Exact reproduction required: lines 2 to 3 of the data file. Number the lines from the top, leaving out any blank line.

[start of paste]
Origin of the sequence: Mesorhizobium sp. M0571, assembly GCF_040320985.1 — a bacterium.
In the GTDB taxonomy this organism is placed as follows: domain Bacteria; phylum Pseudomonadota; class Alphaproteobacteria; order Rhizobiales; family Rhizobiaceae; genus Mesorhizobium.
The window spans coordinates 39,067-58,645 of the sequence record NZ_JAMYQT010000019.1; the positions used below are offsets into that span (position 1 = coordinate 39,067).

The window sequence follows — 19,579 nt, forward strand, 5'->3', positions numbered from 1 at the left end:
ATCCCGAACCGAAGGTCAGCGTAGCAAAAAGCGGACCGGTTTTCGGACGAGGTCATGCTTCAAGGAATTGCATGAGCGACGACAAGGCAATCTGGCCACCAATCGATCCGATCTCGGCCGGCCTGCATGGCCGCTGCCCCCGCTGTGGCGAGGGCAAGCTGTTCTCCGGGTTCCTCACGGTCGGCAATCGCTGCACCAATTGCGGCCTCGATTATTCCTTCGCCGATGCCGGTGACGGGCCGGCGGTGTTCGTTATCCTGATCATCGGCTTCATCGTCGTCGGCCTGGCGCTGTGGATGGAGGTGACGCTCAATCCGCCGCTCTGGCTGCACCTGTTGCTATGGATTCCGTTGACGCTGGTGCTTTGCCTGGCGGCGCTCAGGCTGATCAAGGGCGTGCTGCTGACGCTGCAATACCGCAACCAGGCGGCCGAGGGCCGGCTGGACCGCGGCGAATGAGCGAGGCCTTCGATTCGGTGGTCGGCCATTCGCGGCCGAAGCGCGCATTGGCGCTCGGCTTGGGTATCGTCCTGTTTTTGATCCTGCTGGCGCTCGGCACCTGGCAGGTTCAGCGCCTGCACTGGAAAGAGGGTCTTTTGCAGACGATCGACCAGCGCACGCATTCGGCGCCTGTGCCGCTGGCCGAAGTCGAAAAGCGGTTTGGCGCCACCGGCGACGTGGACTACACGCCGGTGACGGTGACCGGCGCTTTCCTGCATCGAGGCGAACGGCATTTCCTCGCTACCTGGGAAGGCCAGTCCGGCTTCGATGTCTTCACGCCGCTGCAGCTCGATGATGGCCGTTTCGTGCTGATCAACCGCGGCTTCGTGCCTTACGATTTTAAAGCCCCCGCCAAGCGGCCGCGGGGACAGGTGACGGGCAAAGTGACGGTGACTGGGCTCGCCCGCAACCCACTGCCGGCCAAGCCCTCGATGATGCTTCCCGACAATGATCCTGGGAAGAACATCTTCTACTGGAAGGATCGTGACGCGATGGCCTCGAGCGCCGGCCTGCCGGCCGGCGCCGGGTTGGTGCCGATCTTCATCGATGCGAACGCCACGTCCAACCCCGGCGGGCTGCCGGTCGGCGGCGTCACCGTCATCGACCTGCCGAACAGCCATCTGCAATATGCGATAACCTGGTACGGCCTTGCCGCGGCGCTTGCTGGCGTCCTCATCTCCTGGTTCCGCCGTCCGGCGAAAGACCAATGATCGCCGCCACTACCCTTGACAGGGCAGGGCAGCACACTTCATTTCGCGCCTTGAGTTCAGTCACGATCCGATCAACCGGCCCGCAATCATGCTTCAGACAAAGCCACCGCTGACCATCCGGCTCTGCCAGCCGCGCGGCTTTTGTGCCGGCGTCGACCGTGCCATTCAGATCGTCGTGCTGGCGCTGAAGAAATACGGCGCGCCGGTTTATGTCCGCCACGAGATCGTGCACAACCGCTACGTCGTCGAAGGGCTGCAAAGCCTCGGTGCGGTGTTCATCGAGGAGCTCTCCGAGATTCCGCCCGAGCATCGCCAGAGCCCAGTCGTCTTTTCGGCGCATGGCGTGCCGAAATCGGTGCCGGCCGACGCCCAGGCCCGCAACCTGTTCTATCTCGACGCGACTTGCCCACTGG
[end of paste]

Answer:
In the GTDB taxonomy this organism is placed as follows: domain Bacteria; phylum Pseudomonadota; class Alphaproteobacteria; order Rhizobiales; family Rhizobiaceae; genus Mesorhizobium.
The window spans coordinates 39,067-58,645 of the sequence record NZ_JAMYQT010000019.1; the positions used below are offsets into that span (position 1 = coordinate 39,067).